I have carefully formulated a plan of attack. Certain things have helped me before: shoe inserts, reflexology, yoga, acupuncture, and of course, the right shoes (though to be sure, they are terribly hard to find -- at least ones I can stand to look at). A significant change must come to my shoe collection, and it will certainly involve the painful culling of some beloved pairs. I've been researching the brands that will work for my feet and have tracked down some inserts that specifically target this condition (which is a whole lot easier now that I know what it is); I've ordered some topical pain relief/anti-inflammatory creams and I've gotten myself a pair of toe stretchers; I will step up my visits to the acupuncture therapist and I will schedule regular foot massages; I am doing yoga to help with circulation and flexibility, and I will structure each day so that I have some time to put my feet up and let them recover and heal. Finally, I've started a journal to help me track which pairs of shoes I wear each day, how much I walk, which treatments I try, and the level of discomfort.

Sadly, not a journal about all the delicious bread I've eaten.

I'm hoping this will be, if not necessarily a fun journey, at least one that lets me explore fashion (mainly shoes) in a different way. With discipline and commitment, I know I can regain some sort of control over this aspect of my health and learn to manage it more effectively. Ultimately I'd like to do this without without having to go the extreme route of cortisone injections and/or surgery. The real question is, can I do it without having to resort to wearing orthopedic shoes? That, of course, remains to be seen.
. . . .

In case you're wondering, the shoes pictured here are the most recent of my desperate travel purchases. They turned out to be an excellent buy, and have been a staple all this summer. Here are the outfit details:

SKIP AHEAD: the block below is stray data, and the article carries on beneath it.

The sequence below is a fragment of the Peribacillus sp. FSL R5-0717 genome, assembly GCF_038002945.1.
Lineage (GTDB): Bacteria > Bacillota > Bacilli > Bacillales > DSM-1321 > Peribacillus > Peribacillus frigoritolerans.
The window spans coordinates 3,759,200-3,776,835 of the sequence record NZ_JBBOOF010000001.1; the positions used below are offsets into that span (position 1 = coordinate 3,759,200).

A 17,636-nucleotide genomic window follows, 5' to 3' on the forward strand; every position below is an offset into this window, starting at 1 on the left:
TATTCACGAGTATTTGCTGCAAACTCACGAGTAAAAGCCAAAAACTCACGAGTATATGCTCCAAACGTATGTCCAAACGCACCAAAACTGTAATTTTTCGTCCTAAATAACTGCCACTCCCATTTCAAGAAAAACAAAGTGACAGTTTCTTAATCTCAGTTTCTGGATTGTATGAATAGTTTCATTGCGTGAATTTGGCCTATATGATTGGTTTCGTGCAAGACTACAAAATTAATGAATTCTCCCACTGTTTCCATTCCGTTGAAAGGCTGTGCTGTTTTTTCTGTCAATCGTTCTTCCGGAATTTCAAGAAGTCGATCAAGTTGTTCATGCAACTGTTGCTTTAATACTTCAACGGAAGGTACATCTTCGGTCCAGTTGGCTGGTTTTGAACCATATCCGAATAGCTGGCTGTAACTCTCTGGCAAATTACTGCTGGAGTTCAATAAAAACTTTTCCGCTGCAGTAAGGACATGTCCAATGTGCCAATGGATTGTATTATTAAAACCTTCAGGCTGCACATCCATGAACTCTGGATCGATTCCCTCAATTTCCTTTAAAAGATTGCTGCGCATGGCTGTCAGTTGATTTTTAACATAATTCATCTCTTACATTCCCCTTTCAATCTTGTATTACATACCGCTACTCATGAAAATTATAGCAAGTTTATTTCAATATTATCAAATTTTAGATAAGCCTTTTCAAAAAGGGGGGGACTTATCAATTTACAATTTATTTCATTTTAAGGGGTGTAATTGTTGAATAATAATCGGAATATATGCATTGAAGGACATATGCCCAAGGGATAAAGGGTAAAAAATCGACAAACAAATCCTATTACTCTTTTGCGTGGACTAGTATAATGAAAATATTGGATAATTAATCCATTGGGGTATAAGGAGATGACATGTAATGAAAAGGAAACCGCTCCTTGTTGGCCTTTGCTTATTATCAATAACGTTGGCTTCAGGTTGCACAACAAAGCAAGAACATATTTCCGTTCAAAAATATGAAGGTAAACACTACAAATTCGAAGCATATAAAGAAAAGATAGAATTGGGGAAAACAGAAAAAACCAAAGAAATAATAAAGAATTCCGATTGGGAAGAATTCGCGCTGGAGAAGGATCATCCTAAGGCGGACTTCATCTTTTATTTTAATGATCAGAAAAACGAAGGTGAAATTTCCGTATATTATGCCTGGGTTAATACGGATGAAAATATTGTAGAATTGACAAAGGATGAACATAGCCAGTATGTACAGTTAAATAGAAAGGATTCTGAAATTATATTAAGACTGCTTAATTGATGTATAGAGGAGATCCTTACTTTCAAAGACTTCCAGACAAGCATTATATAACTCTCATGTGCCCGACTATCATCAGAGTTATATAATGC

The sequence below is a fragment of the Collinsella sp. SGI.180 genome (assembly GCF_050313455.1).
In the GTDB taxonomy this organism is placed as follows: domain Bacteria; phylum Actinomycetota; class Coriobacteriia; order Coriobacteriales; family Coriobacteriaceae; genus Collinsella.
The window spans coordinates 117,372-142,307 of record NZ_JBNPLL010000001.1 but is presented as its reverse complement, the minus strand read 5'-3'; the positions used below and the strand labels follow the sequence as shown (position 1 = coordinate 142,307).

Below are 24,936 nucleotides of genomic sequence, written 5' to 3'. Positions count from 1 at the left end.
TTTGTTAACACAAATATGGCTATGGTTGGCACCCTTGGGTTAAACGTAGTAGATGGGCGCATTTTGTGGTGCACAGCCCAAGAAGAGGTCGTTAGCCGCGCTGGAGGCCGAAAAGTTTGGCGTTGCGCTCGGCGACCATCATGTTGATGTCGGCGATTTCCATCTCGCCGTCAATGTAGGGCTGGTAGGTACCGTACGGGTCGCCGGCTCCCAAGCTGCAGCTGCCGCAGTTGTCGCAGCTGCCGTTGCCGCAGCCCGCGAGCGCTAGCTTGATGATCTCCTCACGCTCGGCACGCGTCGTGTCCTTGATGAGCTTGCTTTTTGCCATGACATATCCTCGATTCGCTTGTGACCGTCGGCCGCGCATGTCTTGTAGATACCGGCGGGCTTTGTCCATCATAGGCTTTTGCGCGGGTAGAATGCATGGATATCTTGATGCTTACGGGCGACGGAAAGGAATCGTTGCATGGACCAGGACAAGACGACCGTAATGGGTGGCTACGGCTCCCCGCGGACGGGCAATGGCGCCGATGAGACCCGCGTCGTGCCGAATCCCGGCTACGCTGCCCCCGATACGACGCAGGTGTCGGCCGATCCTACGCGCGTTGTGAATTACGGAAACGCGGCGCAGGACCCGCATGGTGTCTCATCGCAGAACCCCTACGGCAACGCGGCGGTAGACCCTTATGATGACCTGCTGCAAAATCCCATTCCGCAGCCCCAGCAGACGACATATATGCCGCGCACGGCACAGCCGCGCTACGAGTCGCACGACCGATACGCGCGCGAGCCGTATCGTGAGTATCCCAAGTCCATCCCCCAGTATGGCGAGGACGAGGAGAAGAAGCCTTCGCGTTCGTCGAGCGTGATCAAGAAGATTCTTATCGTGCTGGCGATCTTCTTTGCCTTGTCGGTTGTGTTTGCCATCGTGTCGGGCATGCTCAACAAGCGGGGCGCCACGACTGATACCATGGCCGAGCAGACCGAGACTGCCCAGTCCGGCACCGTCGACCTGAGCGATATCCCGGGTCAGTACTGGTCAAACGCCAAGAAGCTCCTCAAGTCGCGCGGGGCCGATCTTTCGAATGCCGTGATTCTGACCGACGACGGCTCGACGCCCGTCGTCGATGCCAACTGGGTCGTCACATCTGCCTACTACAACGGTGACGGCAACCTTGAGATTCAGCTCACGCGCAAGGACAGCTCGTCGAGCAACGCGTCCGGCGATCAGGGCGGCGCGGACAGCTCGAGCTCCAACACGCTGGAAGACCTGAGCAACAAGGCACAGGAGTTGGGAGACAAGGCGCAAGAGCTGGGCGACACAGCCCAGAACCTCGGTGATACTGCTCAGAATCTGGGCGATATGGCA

Top: Anthropologie
Cardigan: Jigsaw
Pants: Monsoon
Sandals: Mephisto
Bag: Banana Republic

Tuesday, August 13, 2013

Bear With Me

Here's that new bag again, which has seen a lot of use this summer. I like how it gives a little bit of structure and polish to this otherwise casual outfit.

You may have noticed that my posting of late has been both sporadic and infrequent. At this point I'm not sure in which direction I want to take the blog, or if I want to continue at all. With everything going on in my life right now, I just don't seem to find the time for blogging as often, and when I do I feel I've simply run out of things to say about daily outfits. I do have an epic post coming up which I've been mulling over since I got back from my last trip, and after that I may stop altogether or possibly spin off in a different direction. Bear with me while I try to sort out my next move.

Jacket: Tulle
Top: Anthropologie
Scarf: thrifted
Pants: Cynthia Steffe
Shoes: Gabor
Bag: Elaine Turner

And on a completely different note: for my fellow gardeners out there who remember my living wall post from last year, you might be curious to see how it's doing. Below are photos of the wall last September, about 3 months after I built it, and a couple weeks ago in all its tangled, overgrown glory:



The felt substrate is now almost completely concealed behind the tangle of plants. Over the past several months there have been a few substitutions when particular plants weren't able to cope with the deep shade, but over time I think I've fine-tuned the species that really thrive in this spot, and they all seem to be pretty happy. Even my gardener is impressed.